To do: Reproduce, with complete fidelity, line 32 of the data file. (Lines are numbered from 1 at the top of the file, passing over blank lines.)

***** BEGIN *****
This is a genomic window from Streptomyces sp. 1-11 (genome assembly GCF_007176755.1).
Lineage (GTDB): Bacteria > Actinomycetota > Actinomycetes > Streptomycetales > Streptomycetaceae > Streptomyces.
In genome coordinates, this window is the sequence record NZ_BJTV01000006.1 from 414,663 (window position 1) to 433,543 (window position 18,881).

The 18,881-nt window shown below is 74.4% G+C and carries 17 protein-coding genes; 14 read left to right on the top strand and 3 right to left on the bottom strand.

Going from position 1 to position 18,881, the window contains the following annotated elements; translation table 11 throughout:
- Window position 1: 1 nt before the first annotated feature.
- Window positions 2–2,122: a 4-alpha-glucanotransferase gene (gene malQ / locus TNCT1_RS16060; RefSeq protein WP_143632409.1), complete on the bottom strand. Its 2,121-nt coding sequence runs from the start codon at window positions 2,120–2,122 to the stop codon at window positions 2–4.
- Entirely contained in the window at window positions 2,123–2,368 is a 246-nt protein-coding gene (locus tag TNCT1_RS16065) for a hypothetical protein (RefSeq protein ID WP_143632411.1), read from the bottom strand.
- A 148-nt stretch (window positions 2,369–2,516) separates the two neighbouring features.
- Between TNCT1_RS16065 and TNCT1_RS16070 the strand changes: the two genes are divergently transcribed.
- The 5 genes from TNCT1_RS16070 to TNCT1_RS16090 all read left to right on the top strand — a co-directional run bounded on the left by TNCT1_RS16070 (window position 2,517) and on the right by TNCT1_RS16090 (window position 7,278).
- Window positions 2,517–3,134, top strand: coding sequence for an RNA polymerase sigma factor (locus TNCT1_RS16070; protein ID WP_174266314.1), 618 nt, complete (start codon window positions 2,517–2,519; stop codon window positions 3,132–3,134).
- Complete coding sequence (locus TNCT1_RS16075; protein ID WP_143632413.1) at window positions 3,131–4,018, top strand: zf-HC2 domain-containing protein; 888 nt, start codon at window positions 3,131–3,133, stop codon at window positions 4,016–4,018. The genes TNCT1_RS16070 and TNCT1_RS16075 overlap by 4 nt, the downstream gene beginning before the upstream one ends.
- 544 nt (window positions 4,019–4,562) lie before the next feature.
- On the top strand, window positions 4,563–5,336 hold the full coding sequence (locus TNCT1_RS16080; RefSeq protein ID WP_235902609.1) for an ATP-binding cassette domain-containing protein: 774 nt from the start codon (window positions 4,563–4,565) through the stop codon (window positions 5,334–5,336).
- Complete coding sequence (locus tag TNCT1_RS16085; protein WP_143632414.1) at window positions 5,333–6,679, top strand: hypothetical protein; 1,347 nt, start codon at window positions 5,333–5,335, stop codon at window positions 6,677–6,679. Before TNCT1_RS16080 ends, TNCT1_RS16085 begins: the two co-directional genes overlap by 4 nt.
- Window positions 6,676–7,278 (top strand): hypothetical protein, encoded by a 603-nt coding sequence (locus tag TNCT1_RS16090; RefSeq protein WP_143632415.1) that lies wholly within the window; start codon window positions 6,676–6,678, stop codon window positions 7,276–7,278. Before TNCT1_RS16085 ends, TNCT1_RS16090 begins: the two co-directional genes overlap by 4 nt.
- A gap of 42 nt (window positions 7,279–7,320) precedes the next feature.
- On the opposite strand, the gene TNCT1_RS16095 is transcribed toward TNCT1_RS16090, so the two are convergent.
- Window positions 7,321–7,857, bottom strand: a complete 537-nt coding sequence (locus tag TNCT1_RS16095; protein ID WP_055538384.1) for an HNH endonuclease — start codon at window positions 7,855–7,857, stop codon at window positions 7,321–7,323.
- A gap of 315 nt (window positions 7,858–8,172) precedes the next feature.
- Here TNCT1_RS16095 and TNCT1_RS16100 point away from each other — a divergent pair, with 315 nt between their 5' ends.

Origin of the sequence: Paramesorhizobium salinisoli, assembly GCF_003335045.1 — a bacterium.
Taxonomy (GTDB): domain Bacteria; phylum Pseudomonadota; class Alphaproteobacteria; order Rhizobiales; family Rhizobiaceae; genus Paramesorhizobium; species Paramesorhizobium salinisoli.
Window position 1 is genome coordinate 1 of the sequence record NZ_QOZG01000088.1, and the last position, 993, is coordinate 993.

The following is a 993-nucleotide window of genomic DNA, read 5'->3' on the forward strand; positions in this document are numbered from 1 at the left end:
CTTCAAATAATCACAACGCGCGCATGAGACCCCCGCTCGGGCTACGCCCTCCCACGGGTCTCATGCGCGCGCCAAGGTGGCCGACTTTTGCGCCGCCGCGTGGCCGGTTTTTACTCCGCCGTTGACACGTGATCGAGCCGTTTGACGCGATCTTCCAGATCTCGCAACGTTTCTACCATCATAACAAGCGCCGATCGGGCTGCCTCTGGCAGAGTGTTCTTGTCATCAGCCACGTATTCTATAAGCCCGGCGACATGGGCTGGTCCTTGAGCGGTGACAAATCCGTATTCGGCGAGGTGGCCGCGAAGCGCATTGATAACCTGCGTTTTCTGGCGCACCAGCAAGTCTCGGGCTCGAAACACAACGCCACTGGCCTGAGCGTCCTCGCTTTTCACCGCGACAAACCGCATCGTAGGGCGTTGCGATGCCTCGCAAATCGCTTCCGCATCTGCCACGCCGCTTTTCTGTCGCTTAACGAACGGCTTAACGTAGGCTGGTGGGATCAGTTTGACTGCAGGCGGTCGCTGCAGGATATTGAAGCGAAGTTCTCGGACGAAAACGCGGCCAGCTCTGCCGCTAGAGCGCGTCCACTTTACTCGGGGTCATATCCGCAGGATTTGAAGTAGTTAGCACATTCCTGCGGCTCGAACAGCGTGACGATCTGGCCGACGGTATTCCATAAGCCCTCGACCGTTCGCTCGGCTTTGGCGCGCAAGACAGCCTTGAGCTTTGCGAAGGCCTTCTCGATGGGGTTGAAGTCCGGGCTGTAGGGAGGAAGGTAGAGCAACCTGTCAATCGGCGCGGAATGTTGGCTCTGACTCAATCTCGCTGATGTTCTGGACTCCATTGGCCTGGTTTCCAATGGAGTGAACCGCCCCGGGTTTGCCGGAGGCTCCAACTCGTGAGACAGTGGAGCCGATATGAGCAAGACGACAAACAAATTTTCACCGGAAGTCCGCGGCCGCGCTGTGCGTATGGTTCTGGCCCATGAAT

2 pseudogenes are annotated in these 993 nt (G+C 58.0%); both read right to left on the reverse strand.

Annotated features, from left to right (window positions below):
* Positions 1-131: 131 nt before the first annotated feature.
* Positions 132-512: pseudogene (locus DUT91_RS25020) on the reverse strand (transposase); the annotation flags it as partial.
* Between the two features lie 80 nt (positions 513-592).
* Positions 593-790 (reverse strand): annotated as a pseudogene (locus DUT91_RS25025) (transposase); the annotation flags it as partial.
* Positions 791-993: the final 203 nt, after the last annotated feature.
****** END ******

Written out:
* Between the two features lie 80 nt (positions 513-592).